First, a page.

Bedford County Veterans Service Office and the county's information technology (I.T.) department have developed a website which visitors can use to help find inscribed pavers at Bedford County Veterans Memorial on the square.
The memorial, unveiled in 2006, has as its focus a sculpture by Russ Faxon of a service member holding hands with a young child. The child symbolizes the future, which has been protected by the sacrifice of those who served, and also depicts the nation's gratitude towards service members.
The memorial was paid for by the sale of inscribed bricks, bearing the names of service members, which form the Veterans Memorial Plaza surrounding the statue. At the time of the unveiling, about 1,200 such pavers had been purchased, and sales continue, with proceeds dedicated to the plaza's maintenance and upkeep.
But, according to I.T. Director Chris White, some complained to Veterans Service Officer Gordon Warren and County Mayor Eugene Ray that it was difficult to find any particular paver.
"We have many people that come out," said Ray. "For example, this morning there was a preacher out there. I figured that there should be a better way for us to help the people."
Andrea Hess of the I.T. department worked with Ray and Warren to develop a search engine which is now live at http://www.bedfordcountytn.org/veteranpa.... The honored veterans are listed alphabetically by last name; if you click on a name, you are taken the appropriate location on a graphic representation of the memorial.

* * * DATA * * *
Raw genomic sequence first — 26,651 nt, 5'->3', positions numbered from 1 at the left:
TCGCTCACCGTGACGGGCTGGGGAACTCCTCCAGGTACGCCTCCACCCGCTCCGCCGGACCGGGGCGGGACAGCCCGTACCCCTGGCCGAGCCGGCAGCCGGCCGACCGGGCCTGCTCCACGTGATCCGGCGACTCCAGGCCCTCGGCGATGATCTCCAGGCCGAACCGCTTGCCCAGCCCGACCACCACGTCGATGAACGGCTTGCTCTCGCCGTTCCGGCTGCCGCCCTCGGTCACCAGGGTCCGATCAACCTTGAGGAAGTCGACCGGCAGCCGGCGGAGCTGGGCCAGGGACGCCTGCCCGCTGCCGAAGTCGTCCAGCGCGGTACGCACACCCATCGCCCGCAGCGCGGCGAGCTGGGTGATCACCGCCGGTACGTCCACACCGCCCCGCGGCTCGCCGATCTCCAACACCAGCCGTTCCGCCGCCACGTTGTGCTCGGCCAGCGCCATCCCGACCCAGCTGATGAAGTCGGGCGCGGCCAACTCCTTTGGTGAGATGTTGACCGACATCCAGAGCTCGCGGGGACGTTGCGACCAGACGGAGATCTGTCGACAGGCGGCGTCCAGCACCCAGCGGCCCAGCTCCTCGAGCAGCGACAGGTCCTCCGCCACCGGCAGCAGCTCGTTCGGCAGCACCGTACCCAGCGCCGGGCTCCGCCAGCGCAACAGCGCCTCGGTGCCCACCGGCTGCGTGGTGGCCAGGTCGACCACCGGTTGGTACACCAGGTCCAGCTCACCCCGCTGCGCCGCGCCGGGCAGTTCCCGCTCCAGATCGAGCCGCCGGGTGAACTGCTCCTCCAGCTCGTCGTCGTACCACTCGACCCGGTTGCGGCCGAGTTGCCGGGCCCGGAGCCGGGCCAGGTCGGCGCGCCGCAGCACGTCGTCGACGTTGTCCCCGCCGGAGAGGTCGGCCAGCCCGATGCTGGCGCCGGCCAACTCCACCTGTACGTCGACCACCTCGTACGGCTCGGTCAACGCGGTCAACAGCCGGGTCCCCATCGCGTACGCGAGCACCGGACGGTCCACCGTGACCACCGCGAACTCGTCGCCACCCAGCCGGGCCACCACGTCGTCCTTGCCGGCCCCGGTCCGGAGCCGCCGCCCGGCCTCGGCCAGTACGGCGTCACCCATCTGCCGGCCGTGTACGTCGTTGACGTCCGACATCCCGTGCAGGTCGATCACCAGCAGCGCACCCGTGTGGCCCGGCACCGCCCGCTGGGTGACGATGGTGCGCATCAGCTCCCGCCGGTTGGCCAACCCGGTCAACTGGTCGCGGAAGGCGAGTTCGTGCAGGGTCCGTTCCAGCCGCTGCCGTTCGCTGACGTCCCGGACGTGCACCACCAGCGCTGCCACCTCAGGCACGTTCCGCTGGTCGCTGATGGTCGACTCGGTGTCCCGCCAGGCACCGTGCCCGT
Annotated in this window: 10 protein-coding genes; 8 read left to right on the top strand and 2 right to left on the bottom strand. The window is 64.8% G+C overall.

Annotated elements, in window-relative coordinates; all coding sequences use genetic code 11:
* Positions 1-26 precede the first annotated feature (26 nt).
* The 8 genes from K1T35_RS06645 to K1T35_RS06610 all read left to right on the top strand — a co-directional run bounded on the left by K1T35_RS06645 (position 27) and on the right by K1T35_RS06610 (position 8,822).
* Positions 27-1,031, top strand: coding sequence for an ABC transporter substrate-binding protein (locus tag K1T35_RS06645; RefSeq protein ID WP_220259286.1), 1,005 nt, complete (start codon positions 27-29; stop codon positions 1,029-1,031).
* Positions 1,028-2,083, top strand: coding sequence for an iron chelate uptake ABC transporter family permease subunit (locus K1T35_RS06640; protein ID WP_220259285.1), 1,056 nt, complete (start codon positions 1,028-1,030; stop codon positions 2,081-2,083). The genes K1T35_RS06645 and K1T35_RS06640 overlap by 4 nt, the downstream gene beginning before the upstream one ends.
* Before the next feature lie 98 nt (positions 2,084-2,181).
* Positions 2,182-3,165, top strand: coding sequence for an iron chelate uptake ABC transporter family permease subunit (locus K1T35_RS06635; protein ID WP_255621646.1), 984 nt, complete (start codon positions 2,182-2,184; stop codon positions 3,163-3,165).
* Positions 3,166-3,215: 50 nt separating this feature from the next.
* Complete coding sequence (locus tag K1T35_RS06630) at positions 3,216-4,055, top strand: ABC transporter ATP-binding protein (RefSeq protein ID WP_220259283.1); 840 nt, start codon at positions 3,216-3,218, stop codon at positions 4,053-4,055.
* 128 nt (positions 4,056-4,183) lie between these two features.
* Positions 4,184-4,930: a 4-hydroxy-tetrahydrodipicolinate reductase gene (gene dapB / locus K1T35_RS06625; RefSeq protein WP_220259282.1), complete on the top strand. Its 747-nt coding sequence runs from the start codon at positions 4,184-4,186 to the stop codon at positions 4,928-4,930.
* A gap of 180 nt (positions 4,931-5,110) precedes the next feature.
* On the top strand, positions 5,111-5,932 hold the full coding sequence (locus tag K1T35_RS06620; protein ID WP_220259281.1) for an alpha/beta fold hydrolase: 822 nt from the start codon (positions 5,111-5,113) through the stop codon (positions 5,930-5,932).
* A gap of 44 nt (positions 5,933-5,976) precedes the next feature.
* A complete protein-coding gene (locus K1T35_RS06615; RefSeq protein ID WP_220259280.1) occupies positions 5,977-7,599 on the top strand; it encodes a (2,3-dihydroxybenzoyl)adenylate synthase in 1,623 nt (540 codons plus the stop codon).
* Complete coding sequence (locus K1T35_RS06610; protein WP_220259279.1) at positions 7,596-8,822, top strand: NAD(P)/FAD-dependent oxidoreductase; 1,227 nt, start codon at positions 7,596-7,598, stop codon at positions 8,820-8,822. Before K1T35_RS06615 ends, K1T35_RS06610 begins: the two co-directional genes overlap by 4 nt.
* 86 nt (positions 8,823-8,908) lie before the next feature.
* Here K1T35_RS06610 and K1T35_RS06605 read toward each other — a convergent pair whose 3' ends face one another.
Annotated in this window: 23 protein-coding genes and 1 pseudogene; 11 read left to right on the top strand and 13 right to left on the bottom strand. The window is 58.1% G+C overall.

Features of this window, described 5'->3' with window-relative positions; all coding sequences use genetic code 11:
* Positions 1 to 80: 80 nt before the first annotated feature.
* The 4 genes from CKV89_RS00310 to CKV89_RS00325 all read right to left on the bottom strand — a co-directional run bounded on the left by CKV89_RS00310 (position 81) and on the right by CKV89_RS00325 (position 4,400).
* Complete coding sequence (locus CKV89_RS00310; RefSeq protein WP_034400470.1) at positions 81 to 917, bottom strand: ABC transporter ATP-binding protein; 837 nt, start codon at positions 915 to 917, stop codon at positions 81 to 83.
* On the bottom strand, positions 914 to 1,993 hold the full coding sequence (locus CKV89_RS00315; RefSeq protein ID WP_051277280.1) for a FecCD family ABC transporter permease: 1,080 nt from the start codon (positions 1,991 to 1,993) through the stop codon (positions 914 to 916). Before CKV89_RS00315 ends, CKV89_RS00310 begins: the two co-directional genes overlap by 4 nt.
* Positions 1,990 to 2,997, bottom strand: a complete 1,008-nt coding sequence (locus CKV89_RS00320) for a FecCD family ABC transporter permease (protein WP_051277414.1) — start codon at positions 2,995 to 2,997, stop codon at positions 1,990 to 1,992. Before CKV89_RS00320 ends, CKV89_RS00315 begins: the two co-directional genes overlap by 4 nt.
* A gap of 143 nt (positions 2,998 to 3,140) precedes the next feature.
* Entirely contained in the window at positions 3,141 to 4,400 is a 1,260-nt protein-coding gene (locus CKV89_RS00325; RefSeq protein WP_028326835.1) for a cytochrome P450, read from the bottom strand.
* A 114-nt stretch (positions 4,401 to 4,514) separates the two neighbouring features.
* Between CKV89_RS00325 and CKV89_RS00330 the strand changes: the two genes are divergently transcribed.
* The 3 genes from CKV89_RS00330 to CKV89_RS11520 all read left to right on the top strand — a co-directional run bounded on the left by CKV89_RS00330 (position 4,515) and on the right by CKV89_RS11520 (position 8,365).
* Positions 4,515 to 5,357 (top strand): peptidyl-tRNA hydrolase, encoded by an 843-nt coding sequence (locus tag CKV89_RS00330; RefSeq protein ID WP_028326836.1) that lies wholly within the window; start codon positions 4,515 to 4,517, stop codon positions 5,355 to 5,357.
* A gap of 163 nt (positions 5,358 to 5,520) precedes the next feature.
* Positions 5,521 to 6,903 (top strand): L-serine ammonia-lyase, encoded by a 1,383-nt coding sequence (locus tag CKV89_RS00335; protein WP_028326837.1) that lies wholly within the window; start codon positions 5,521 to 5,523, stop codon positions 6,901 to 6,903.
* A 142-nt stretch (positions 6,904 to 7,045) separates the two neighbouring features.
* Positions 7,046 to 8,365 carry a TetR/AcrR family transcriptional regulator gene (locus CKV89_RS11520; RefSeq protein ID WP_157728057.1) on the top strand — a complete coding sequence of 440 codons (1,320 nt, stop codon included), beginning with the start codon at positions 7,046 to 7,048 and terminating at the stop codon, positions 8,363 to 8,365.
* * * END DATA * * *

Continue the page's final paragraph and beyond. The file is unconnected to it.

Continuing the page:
White said that both Ray and Warren were happy with the final result.
"It was a long and tedious undertaking," said White, "and I know they are both very pleased to have it completed and available for public use. I just don't think many people know about it."
Ray said the site would be helpful. Those who know about it can use it beforehand to get an idea of where to look for their paver, but even those who don't know about the site will benefit when they come in the county mayor's office, as they sometimes do, to ask for a location.
"I think it's going to be very helpful," said Ray.
As of Tuesday, the website wasn't working correctly on some Apple computers and tablets, but the I.T. department is aware of the problem and working working to fix it.
--John I. Carney is city editor of the Times-Gazette and covers county government.